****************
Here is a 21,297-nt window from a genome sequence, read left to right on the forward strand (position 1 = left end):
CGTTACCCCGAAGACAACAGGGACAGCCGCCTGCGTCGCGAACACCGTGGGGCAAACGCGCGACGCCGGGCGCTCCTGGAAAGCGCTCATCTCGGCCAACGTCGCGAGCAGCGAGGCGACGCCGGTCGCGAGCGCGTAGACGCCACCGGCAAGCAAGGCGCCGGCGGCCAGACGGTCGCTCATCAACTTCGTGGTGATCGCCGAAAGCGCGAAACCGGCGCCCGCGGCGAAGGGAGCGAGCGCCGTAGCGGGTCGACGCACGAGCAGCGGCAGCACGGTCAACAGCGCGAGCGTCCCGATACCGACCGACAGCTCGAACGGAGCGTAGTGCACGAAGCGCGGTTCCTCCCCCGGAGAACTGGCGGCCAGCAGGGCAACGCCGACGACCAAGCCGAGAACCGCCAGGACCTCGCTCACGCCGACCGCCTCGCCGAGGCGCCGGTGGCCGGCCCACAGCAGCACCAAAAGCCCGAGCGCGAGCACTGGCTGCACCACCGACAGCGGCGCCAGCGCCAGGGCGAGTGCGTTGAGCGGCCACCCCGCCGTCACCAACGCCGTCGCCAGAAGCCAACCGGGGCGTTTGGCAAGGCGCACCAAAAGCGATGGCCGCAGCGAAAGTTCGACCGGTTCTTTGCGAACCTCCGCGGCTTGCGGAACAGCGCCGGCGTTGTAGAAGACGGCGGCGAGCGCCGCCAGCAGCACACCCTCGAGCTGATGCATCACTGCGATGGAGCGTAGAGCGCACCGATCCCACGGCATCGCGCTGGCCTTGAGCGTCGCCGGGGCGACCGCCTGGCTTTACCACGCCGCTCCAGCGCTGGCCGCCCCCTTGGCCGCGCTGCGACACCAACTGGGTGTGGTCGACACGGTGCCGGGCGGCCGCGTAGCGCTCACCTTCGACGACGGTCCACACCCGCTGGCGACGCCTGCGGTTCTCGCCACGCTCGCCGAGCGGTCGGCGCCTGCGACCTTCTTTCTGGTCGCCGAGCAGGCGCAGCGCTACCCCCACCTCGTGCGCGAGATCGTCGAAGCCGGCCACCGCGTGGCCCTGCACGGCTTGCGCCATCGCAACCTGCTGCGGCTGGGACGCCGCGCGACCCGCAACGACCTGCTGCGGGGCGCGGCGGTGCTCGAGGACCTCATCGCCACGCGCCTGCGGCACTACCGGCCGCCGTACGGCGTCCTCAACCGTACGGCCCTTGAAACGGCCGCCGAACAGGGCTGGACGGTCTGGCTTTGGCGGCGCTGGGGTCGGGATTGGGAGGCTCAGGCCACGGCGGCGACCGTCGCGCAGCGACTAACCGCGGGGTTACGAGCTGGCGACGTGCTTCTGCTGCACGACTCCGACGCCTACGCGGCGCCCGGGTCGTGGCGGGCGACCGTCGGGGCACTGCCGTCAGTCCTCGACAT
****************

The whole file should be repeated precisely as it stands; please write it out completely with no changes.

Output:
Here is a 21,297-nt window from a genome sequence, read left to right on the forward strand (position 1 = left end):
CGTTACCCCGAAGACAACAGGGACAGCCGCCTGCGTCGCGAACACCGTGGGGCAAACGCGCGACGCCGGGCGCTCCTGGAAAGCGCTCATCTCGGCCAACGTCGCGAGCAGCGAGGCGACGCCGGTCGCGAGCGCGTAGACGCCACCGGCAAGCAAGGCGCCGGCGGCCAGACGGTCGCTCATCAACTTCGTGGTGATCGCCGAAAGCGCGAAACCGGCGCCCGCGGCGAAGGGAGCGAGCGCCGTAGCGGGTCGACGCACGAGCAGCGGCAGCACGGTCAACAGCGCGAGCGTCCCGATACCGACCGACAGCTCGAACGGAGCGTAGTGCACGAAGCGCGGTTCCTCCCCCGGAGAACTGGCGGCCAGCAGGGCAACGCCGACGACCAAGCCGAGAACCGCCAGGACCTCGCTCACGCCGACCGCCTCGCCGAGGCGCCGGTGGCCGGCCCACAGCAGCACCAAAAGCCCGAGCGCGAGCACTGGCTGCACCACCGACAGCGGCGCCAGCGCCAGGGCGAGTGCGTTGAGCGGCCACCCCGCCGTCACCAACGCCGTCGCCAGAAGCCAACCGGGGCGTTTGGCAAGGCGCACCAAAAGCGATGGCCGCAGCGAAAGTTCGACCGGTTCTTTGCGAACCTCCGCGGCTTGCGGAACAGCGCCGGCGTTGTAGAAGACGGCGGCGAGCGCCGCCAGCAGCACACCCTCGAGCTGATGCATCACTGCGATGGAGCGTAGAGCGCACCGATCCCACGGCATCGCGCTGGCCTTGAGCGTCGCCGGGGCGACCGCCTGGCTTTACCACGCCGCTCCAGCGCTGGCCGCCCCCTTGGCCGCGCTGCGACACCAACTGGGTGTGGTCGACACGGTGCCGGGCGGCCGCGTAGCGCTCACCTTCGACGACGGTCCACACCCGCTGGCGACGCCTGCGGTTCTCGCCACGCTCGCCGAGCGGTCGGCGCCTGCGACCTTCTTTCTGGTCGCCGAGCAGGCGCAGCGCTACCCCCACCTCGTGCGCGAGATCGTCGAAGCCGGCCACCGCGTGGCCCTGCACGGCTTGCGCCATCGCAACCTGCTGCGGCTGGGACGCCGCGCGACCCGCAACGACCTGCTGCGGGGCGCGGCGGTGCTCGAGGACCTCATCGCCACGCGCCTGCGGCACTACCGGCCGCCGTACGGCGTCCTCAACCGTACGGCCCTTGAAACGGCCGCCGAACAGGGCTGGACGGTCTGGCTTTGGCGGCGCTGGGGTCGGGATTGGGAGGCTCAGGCCACGGCGGCGACCGTCGCGCAGCGACTAACCGCGGGGTTACGAGCTGGCGACGTGCTTCTGCTGCACGACTCCGACGCCTACGCGGCGCCCGGGTCGTGGCGGGCGACCGTCGGGGCACTGCCGTCAGTCCTCGACAT